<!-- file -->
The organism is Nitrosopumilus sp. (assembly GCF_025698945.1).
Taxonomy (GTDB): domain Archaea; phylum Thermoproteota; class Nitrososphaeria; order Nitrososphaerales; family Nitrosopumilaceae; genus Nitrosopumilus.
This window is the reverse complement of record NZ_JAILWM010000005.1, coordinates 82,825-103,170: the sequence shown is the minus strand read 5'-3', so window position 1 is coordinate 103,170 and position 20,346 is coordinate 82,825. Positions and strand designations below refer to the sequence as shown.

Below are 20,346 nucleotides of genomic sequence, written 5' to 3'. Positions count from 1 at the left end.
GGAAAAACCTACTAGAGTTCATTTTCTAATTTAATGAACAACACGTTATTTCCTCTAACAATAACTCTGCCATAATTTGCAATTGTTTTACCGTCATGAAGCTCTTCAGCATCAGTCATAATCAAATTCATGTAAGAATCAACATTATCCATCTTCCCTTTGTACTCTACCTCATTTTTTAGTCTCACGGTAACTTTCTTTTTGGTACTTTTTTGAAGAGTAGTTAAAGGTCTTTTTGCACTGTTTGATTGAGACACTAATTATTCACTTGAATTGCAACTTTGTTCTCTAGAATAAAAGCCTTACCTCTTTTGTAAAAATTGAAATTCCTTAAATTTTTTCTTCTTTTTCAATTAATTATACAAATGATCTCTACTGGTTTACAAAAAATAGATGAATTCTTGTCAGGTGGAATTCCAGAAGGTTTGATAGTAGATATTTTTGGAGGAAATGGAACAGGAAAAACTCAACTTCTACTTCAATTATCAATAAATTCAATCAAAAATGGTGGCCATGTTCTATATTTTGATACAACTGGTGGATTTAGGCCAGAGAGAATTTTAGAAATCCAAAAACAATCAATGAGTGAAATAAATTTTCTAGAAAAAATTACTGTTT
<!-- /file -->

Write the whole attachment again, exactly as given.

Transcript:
The organism is Nitrosopumilus sp. (assembly GCF_025698945.1).
Taxonomy (GTDB): domain Archaea; phylum Thermoproteota; class Nitrososphaeria; order Nitrososphaerales; family Nitrosopumilaceae; genus Nitrosopumilus.
This window is the reverse complement of record NZ_JAILWM010000005.1, coordinates 82,825-103,170: the sequence shown is the minus strand read 5'-3', so window position 1 is coordinate 103,170 and position 20,346 is coordinate 82,825. Positions and strand designations below refer to the sequence as shown.

Below are 20,346 nucleotides of genomic sequence, written 5' to 3'. Positions count from 1 at the left end.
GGAAAAACCTACTAGAGTTCATTTTCTAATTTAATGAACAACACGTTATTTCCTCTAACAATAACTCTGCCATAATTTGCAATTGTTTTACCGTCATGAAGCTCTTCAGCATCAGTCATAATCAAATTCATGTAAGAATCAACATTATCCATCTTCCCTTTGTACTCTACCTCATTTTTTAGTCTCACGGTAACTTTCTTTTTGGTACTTTTTTGAAGAGTAGTTAAAGGTCTTTTTGCACTGTTTGATTGAGACACTAATTATTCACTTGAATTGCAACTTTGTTCTCTAGAATAAAAGCCTTACCTCTTTTGTAAAAATTGAAATTCCTTAAATTTTTTCTTCTTTTTCAATTAATTATACAAATGATCTCTACTGGTTTACAAAAAATAGATGAATTCTTGTCAGGTGGAATTCCAGAAGGTTTGATAGTAGATATTTTTGGAGGAAATGGAACAGGAAAAACTCAACTTCTACTTCAATTATCAATAAATTCAATCAAAAATGGTGGCCATGTTCTATATTTTGATACAACTGGTGGATTTAGGCCAGAGAGAATTTTAGAAATCCAAAAACAATCAATGAGTGAAATAAATTTTCTAGAAAAAATTACTGTTT